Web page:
Are the media about to bury Newt Gingrich for the third time, shoveling extra dirt on his campaign casket to just to make sure?
That’s a distinct possibility if Gingrich loses Tuesday in Florida.
A little over a week ago, Gingrich looked like a serious threat to capture the Republican nomination. He had just won a smashing victory in South Carolina, he was dominating the debates, and he had shot into the lead in the Florida polls while Mitt Romney was getting tangled in his taxes.
If Gingrich could somehow pull out a win in Florida, it would be devastating to Romney, who would be in the position of having lost three out of the first four contests. But that seems unlikely at this point, and Newt is looking more like a one-hit wonder.
Be wary of all prognostications, of course. The media’s track record in this 2012 campaign has been nothing short of embarrassing.
The press wrote off Gingrich for the first time last summer, when most of his staff quit after he took Callista on a cruise and generally failed to follow their advice. Yet somehow, by December, the former House speaker had surged into the lead in Iowa.
Gingrich collapsed under a barrage of negative ads from a pro-Romney group, and that led to the second round of political obituaries. The pundits never seem to learn. Then Gingrich tore up the script by pulling off a double-digit victory in South Carolina, which usually serves as a bulwark for establishment candidates against insurgent challengers.
Has Newt now run out of resurrections?
Suddenly, Gingrich found himself under fierce assault in the Sunshine State from what remains of the GOP establishment. Party war horses such as Bob Dole surfaced to denounce Newt as a wild-eyed head case who would ensure Barack Obama’s reelection. The conservative media, led by the National Review, Matt Drudge, and Ann Coulter, trashed him in an obviously orchestrated assault. This wasn’t the handiwork of the liberal press, it was a vast right-wing conspiracy—and all the more devastating coming from those who should be his ideological allies.
At the same time, Gingrich lost his footing in trying to make the transition from protest candidate to plausible nominee. When I watched him campaign in Florida, he seemed flat, sticking to his stump speech and allowing himself only brief jabs at Romney. He was also undisciplined at times, wandering off into digressions about the U.S. buying aircraft from Brazil that left his audience puzzled.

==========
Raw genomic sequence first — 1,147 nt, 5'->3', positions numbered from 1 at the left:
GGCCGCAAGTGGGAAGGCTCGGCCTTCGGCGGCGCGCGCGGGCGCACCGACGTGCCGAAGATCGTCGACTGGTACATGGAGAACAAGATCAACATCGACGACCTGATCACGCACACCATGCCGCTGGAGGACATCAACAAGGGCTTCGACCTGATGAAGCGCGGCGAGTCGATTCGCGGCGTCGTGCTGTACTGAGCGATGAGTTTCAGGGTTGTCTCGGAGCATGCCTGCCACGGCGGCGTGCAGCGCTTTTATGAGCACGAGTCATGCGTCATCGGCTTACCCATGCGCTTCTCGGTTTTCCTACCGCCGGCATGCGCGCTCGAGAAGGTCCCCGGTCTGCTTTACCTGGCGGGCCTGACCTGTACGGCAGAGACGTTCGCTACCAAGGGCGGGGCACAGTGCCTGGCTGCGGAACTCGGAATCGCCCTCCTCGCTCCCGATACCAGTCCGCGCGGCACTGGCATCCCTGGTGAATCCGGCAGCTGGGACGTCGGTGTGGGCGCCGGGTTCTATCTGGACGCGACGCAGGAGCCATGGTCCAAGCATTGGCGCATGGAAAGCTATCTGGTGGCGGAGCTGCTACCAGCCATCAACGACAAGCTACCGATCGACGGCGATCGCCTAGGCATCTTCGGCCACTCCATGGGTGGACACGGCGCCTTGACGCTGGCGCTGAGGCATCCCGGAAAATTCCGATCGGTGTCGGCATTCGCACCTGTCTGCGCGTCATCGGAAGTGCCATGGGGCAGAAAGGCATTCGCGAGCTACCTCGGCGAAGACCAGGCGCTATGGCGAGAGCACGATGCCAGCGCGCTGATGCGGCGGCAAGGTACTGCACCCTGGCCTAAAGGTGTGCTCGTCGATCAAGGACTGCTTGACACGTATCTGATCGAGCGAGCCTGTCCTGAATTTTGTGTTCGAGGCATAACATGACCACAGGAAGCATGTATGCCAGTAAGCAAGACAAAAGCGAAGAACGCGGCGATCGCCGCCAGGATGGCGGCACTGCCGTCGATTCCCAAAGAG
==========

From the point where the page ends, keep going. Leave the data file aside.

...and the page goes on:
And then there were his underwhelming performances in the two Florida debates, in the forum that was supposedly his greatest strength. Romney clearly walloped him in the CNN debate, portraying Gingrich as a failed leader forced to resign from the House who later cashed in as a Beltway insider. Gingrich seemed unprepared, especially when he accused of Romney of having holdings in Fannie Mae and Freddie Mac and Mitt parried by saying that Newt did as well. What’s more, Gingrich’s patented denunciation of the media, which had worked so well against John King, boomeranged when Wolf Blitzer fought back, saying he was merely quoting Newt’s own inflammatory words against Romney.
Gingrich was left to sputter to The Washington Post that Romney had turned in “the most blatantly dishonest performance by a presidential candidate I’ve ever seen”—so dishonest, said Gingrich’s spokesman, that his man was stunned into silence.
To make matters worse, Romney and his super PAC greatly outspent the Gingrich side on television ads in a state with costly media markets.
One Gingrich blunder may resonate beyond the complicated back-and-forth about investments and lobbying rules. In campaigning near Florida’s NASA facilities, Gingrich revived his idea of building a base on the moon. While he may view such a call in JFK-like terms, it reinforced the notion of Newt as a space cadet.
If Gingrich loses the Florida primary, he faces a rough February. There are caucuses in Nevada, Maine, Colorado, and Minnesota, and working a caucus requires the kind of well-organized and well-financed campaign that Romney has and Newt does not. There are also primaries in Missouri (where Gingrich failed to make the ballot), Arizona, and Michigan (a Romney stronghold where his father was governor and an auto industry executive).
Oh, and no more debates until Feb. 22.
Gingrich vowed on Saturday to campaign all the way to the convention. He has shown an uncanny knack in this campaign for defying political gravity and confounding the oddsmakers. He can obviously stick around and cause Romney more damage, hoping for another comeback when 10 states vote on Super Tuesday, March 6. But if Romney continues to methodically pile up delegates, at some point the math becomes impossible to deny.